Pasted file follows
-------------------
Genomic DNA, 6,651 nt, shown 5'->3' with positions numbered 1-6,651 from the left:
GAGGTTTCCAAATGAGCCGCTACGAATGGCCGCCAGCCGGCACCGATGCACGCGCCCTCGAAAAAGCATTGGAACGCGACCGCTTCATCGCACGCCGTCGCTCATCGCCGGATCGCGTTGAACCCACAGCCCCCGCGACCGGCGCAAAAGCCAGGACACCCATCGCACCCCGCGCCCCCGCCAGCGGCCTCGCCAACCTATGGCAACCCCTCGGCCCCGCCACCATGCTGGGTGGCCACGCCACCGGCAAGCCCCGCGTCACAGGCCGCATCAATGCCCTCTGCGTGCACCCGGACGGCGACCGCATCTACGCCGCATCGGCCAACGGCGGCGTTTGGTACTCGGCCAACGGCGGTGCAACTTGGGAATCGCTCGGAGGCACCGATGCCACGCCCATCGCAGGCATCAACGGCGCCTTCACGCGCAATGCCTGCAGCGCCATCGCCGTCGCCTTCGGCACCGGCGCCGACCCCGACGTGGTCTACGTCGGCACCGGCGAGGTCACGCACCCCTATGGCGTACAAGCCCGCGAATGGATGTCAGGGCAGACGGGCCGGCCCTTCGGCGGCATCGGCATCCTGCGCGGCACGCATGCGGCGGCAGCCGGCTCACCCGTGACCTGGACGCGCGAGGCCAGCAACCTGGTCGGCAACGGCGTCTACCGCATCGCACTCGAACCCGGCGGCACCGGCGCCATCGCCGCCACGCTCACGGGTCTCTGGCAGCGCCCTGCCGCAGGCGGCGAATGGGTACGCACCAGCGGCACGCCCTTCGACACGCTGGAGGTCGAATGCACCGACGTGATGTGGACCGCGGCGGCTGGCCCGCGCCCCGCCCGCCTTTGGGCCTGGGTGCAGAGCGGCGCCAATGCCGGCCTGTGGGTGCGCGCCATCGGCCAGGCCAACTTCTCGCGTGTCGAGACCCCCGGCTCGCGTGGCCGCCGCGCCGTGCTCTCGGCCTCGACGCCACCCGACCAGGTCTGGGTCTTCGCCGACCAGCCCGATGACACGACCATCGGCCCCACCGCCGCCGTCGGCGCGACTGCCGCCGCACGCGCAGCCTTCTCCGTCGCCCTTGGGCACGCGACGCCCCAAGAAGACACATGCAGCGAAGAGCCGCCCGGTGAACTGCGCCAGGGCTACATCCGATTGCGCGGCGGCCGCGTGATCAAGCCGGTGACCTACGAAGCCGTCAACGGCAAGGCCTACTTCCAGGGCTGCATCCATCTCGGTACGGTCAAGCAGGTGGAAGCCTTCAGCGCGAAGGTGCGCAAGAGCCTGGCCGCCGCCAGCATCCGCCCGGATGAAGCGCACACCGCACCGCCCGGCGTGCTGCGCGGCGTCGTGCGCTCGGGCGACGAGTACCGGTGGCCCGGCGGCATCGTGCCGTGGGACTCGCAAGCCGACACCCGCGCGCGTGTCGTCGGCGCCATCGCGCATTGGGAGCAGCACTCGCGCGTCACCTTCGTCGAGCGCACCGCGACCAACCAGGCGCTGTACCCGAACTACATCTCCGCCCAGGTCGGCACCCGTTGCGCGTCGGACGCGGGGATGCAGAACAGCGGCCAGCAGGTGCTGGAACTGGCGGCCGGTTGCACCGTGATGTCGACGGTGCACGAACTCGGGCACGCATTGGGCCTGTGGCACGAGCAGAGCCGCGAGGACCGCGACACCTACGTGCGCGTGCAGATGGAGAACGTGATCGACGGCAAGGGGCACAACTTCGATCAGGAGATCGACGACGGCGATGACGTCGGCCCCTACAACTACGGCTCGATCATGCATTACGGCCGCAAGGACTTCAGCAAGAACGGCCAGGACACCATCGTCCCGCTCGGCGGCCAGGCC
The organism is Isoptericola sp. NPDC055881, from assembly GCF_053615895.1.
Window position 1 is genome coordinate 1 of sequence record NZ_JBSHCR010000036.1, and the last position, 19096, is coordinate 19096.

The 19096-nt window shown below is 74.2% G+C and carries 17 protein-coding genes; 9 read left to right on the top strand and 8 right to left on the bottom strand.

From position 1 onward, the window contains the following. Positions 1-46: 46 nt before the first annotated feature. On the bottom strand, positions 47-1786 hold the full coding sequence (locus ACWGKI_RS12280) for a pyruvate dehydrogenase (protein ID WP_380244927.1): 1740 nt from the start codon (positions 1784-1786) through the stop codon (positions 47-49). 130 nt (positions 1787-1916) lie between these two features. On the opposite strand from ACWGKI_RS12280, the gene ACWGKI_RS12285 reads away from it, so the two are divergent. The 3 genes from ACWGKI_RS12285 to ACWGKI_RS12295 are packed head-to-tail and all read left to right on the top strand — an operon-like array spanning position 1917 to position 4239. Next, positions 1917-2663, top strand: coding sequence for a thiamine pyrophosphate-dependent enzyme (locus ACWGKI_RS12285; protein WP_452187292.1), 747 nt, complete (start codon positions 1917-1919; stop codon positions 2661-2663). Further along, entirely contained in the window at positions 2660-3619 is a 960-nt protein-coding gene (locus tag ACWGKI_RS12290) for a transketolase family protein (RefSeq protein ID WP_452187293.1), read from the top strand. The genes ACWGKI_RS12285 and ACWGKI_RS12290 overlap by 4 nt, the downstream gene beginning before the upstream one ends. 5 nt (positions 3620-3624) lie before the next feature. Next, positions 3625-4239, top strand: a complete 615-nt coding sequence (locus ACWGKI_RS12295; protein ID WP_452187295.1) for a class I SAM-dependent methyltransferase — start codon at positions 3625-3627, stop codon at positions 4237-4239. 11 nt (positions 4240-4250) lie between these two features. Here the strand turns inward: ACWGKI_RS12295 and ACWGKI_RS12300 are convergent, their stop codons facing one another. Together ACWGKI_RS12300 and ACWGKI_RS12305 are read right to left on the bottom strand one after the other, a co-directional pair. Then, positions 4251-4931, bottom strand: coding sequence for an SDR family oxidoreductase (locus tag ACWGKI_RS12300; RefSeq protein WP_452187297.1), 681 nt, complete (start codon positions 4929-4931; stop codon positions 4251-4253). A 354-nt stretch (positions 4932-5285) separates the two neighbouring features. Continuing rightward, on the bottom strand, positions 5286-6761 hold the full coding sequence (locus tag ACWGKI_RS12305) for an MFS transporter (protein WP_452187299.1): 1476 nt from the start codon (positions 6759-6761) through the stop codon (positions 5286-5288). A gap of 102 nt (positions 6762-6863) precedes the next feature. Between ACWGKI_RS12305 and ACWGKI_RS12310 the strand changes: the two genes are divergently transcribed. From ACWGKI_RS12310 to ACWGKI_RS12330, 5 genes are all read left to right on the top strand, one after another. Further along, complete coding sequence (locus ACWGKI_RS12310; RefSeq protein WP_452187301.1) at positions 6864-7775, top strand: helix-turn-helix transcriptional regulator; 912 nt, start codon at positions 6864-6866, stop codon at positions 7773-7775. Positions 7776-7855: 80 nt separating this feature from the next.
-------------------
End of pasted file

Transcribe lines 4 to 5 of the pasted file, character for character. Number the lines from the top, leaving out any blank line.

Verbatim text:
Window position 1 is genome coordinate 1 of sequence record NZ_JBSHCR010000036.1, and the last position, 19096, is coordinate 19096.

The 19096-nt window shown below is 74.2% G+C and carries 17 protein-coding genes; 9 read left to right on the top strand and 8 right to left on the bottom strand.